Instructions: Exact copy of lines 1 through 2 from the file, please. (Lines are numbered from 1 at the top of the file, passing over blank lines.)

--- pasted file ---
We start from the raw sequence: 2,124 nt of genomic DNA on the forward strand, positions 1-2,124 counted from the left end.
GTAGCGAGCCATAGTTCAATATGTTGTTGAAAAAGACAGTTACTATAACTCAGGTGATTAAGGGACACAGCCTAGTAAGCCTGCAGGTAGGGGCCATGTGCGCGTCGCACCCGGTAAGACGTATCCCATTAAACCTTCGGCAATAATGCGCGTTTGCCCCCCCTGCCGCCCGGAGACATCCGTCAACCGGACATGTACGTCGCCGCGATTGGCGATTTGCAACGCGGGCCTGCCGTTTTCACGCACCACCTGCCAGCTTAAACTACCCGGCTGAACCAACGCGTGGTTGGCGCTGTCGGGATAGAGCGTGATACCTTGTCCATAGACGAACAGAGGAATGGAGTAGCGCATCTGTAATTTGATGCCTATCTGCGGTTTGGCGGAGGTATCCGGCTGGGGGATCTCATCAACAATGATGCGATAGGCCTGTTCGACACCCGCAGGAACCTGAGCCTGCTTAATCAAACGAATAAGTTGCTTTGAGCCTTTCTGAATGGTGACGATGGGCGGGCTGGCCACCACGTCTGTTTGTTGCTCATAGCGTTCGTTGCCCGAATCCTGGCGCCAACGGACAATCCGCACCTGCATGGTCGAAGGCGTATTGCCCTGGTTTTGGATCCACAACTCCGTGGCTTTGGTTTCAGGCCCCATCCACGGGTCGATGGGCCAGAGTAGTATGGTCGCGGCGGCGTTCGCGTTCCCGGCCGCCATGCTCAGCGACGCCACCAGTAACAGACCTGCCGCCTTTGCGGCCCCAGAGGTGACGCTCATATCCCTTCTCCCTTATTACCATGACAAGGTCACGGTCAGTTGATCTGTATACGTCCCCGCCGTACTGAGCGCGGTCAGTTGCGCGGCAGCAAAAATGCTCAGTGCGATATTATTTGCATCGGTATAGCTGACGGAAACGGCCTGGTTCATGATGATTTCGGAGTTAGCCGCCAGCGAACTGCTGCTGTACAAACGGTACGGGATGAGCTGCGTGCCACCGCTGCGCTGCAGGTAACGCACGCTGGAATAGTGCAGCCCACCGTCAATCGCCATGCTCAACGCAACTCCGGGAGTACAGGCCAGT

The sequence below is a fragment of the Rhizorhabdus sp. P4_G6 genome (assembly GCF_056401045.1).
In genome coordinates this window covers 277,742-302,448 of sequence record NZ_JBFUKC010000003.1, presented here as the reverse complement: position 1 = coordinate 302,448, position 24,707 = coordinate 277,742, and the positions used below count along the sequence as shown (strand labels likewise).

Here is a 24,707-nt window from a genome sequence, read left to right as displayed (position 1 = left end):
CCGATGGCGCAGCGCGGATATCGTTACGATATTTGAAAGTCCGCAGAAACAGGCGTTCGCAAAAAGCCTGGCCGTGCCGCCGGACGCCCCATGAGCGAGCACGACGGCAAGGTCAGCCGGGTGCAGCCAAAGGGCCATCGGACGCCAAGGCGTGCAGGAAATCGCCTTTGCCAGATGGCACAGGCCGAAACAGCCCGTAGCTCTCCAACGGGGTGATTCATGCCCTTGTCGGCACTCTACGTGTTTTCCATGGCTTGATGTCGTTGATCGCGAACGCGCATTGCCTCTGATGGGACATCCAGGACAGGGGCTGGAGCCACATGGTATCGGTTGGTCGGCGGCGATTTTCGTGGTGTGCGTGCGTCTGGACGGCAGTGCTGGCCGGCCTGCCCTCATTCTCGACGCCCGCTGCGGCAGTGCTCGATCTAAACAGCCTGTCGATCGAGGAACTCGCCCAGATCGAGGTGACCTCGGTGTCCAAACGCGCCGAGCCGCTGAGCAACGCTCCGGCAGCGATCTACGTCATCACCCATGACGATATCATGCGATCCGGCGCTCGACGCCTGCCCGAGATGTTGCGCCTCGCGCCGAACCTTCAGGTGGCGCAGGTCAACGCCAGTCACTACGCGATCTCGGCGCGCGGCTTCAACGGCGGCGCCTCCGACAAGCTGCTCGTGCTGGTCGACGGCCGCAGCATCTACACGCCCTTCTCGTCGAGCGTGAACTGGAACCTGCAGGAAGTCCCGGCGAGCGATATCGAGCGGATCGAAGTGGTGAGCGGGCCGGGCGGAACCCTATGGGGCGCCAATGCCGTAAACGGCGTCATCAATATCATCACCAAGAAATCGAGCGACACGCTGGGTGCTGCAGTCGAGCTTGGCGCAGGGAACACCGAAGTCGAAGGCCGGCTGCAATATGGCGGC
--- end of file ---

We start from the raw sequence: 2,124 nt of genomic DNA on the forward strand, positions 1-2,124 counted from the left end.
GTAGCGAGCCATAGTTCAATATGTTGTTGAAAAAGACAGTTACTATAACTCAGGTGATTAAGGGACACAGCCTAGTAAGCCTGCAGGTAGGGGCCATGTGCGCGTCGCACCCGGTAAGACGTATCCCATTAAACCTTCGGCAATAATGCGCGTTTGCCCCCCCTGCCGCCCGGAGACATCCGTCAACCGGACATGTACGTCGCCGCGATTGGCGATTTGCAACGCGGGCCTGCCGTTTTCACGCACCACCTGCCAGCTTAAACTACCCGGCTGAACCAACGCGTGGTTGGCGCTGTCGGGATAGAGCGTGATACCTTGTCCATAGACGAACAGAGGAATGGAGTAGCGCATCTGTAATTTGATGCCTATCTGCGGTTTGGCGGAGGTATCCGGCTGGGGGATCTCATCAACAATGATGCGATAGGCCTGTTCGACACCCGCAGGAACCTGAGCCTGCTTAATCAAACGAATAAGTTGCTTTGAGCCTTTCTGAATGGTGACGATGGGCGGGCTGGCCACCACGTCTGTTTGTTGCTCATAGCGTTCGTTGCCCGAATCCTGGCGCCAACGGACAATCCGCACCTGCATGGTCGAAGGCGTATTGCCCTGGTTTTGGATCCACAACTCCGTGGCTTTGGTTTCAGGCCCCATCCACGGGTCGATGGGCCAGAGTAGTATGGTCGCGGCGGCGTTCGCGTTCCCGGCCGCCATGCTCAGCGACGCCACCAGTAACAGACCTGCCGCCTTTGCGGCCCCAGAGGTGACGCTCATATCCCTTCTCCCTTATTACCATGACAAGGTCACGGTCAGTTGATCTGTATACGTCCCCGCCGTACTGAGCGCGGTCAGTTGCGCGGCAGCAAAAATGCTCAGTGCGATATTATTTGCATCGGTATAGCTGACGGAAACGGCCTGGTTCATGATGATTTCGGAGTTAGCCGCCAGCGAACTGCTGCTGTACAAACGGTACGGGATGAGCTGCGTGCCACCGCTGCGCTGCAGGTAACGCACGCTGGAATAGTGCAGCCCACCGTCAATCGCCATGCTCAACGCAACTCCGGGAGTACAGGCCAGT